4. Protecting public officials, including those involved in law enforcement and the investigation, prosecution, and punishment of acts of corruption. (Lima Commitment. Peru, 2018)

  1. Promoting the use of digital systems for government procurement and contracting of services and public works, to ensure disclosure, transparency, citizen oversight, and effective accountability. (Lima Commitment. Peru, 2018)

  1. Furthering the adoption or strengthening of measures through relevant institutions to enable the freezing, seizure, and confiscation of proceeds of corruption. (Lima Commitment. Peru, 2018)

  1. Strengthening the Inter-American Cooperation Mechanism for Effective Public Management (MECIGEP) as a forum for sharing best practices in democratic governance and open government. (Lima Commitment. Peru, 2018).

  2. Calling upon the Joint Summit Working Group (JSWG) to support the implementation and strengthening of national human rights-based programs to develop the capacity of the police, public prosecutors’ offices, the judiciary, and domestic oversight agencies to combat acts of corruption, including those related to drug trafficking, trafficking in persons, trafficking in firearms and other weapons and the smuggling of goods and wildlife. (Lima Commitment. Peru, 2018)


  1. Support public and private initiatives and programs to educate people about their rights relating to access to justice, and promote measures that ensure prompt, equal and universal access to justice; (Plan of Action Québec, 2001).

  1. Promote cooperation to exchange experiences in alternative dispute resolution mechanisms to expedite the administration of justice, including among indigenous peoples, for which they may request the support as appropriate of the OAS, the IDB and other entities; (Plan of Action Québec, 2001).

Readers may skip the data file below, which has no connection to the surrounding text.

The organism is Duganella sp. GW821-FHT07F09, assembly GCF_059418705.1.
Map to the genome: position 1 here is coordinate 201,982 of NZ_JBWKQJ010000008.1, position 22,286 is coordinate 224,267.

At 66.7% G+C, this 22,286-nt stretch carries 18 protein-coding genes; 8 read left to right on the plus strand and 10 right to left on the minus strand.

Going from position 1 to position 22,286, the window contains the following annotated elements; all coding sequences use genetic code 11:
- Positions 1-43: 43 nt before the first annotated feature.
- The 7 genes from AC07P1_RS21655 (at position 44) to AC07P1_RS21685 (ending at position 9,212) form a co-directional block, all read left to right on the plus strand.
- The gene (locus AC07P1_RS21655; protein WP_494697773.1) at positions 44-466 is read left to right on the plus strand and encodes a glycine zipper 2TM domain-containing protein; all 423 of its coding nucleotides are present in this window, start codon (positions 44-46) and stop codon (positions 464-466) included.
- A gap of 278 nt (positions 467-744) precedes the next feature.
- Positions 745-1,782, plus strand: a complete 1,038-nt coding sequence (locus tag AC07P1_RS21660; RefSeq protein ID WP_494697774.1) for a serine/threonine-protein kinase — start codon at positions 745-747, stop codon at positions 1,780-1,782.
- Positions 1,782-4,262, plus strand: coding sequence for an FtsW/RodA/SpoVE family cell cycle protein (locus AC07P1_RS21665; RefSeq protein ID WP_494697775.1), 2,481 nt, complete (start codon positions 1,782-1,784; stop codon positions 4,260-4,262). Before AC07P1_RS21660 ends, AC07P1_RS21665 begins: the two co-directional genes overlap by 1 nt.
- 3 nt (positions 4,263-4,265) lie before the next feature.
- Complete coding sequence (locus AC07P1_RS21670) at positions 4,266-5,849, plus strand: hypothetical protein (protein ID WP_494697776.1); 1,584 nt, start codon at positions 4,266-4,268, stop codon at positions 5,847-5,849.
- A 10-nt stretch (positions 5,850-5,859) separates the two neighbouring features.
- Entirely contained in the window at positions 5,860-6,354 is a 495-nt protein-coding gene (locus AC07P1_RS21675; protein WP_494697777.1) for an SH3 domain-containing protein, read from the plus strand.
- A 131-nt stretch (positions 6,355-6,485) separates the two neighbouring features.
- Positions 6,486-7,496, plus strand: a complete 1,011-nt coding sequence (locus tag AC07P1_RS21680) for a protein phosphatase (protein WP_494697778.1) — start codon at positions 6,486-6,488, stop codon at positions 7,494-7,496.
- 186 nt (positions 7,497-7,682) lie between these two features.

1. Encourage greater use of community-based policing, to develop increased dialogue and interaction of law enforcement authorities with civil society and local communities; (Plan of Action Québec, 2001).

  1. Promote cooperation to modernize criminal law, using information and communications technologies as appropriate, with a focus on human rights training and prevention of acts of violence, particularly violence perpetrated by law enforcement officials, in order to reduce violence against civilians and foster values necessary in our societies to retain social harmony; (Plan of Action Québec, 2001).

  1. Promote the exchange of national experiences and best practices on the use of police profiling with a view to preventing biased detentions, which tend to affect mostly minorities and the poor; (Plan of Action Québec, 2001).

  1. Expand opportunities to share experiences, techniques and best practices among government and civil society agencies involved in combating psychological, sexual or physical violence in the domestic setting and on the job, recognizing that such violence is overwhelmingly directed against women and children; (Plan of Action Québec, 2001).

  1. Seek to adopt necessary measures to prevent, impede and punish violence, the segregation and exploitation of women, minors, the elderly, persons with disabilities and other vulnerable groups, and seek to ensure that national legislation addresses acts of violence against them and that these laws are enforced, recognizing that where victims of violence require legal assistance to obtain redress , every effort should be made to guarantee that they receive such assistance; (Plan of Action Québec, 2001).